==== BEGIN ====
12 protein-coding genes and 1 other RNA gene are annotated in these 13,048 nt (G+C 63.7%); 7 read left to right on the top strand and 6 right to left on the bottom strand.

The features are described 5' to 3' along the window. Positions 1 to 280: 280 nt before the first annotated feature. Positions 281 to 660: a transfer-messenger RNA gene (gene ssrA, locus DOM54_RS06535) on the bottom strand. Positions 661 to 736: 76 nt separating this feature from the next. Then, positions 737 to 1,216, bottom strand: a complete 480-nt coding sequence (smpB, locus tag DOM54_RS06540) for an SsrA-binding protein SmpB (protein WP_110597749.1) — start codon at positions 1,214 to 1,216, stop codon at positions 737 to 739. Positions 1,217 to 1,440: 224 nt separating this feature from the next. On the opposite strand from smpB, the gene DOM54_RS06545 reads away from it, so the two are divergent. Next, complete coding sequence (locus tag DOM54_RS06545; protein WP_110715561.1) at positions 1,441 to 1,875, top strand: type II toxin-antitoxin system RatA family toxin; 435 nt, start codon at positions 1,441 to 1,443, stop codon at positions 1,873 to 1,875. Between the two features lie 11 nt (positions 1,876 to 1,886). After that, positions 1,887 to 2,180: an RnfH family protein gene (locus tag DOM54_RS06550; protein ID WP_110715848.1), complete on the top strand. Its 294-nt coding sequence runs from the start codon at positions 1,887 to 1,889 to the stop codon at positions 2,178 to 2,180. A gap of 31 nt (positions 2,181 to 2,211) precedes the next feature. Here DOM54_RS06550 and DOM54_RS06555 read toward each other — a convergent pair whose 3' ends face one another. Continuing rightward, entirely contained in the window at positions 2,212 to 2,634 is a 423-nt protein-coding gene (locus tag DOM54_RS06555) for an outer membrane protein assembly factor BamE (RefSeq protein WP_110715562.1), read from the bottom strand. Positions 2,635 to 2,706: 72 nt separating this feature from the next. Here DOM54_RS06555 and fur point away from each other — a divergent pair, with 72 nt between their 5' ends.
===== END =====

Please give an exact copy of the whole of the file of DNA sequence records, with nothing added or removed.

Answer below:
12 protein-coding genes and 1 other RNA gene are annotated in these 13,048 nt (G+C 63.7%); 7 read left to right on the top strand and 6 right to left on the bottom strand.

The features are described 5' to 3' along the window. Positions 1 to 280: 280 nt before the first annotated feature. Positions 281 to 660: a transfer-messenger RNA gene (gene ssrA, locus DOM54_RS06535) on the bottom strand. Positions 661 to 736: 76 nt separating this feature from the next. Then, positions 737 to 1,216, bottom strand: a complete 480-nt coding sequence (smpB, locus tag DOM54_RS06540) for an SsrA-binding protein SmpB (protein WP_110597749.1) — start codon at positions 1,214 to 1,216, stop codon at positions 737 to 739. Positions 1,217 to 1,440: 224 nt separating this feature from the next. On the opposite strand from smpB, the gene DOM54_RS06545 reads away from it, so the two are divergent. Next, complete coding sequence (locus tag DOM54_RS06545; protein WP_110715561.1) at positions 1,441 to 1,875, top strand: type II toxin-antitoxin system RatA family toxin; 435 nt, start codon at positions 1,441 to 1,443, stop codon at positions 1,873 to 1,875. Between the two features lie 11 nt (positions 1,876 to 1,886). After that, positions 1,887 to 2,180: an RnfH family protein gene (locus tag DOM54_RS06550; protein ID WP_110715848.1), complete on the top strand. Its 294-nt coding sequence runs from the start codon at positions 1,887 to 1,889 to the stop codon at positions 2,178 to 2,180. A gap of 31 nt (positions 2,181 to 2,211) precedes the next feature. Here DOM54_RS06550 and DOM54_RS06555 read toward each other — a convergent pair whose 3' ends face one another. Continuing rightward, entirely contained in the window at positions 2,212 to 2,634 is a 423-nt protein-coding gene (locus tag DOM54_RS06555) for an outer membrane protein assembly factor BamE (RefSeq protein WP_110715562.1), read from the bottom strand. Positions 2,635 to 2,706: 72 nt separating this feature from the next. Here DOM54_RS06555 and fur point away from each other — a divergent pair, with 72 nt between their 5' ends.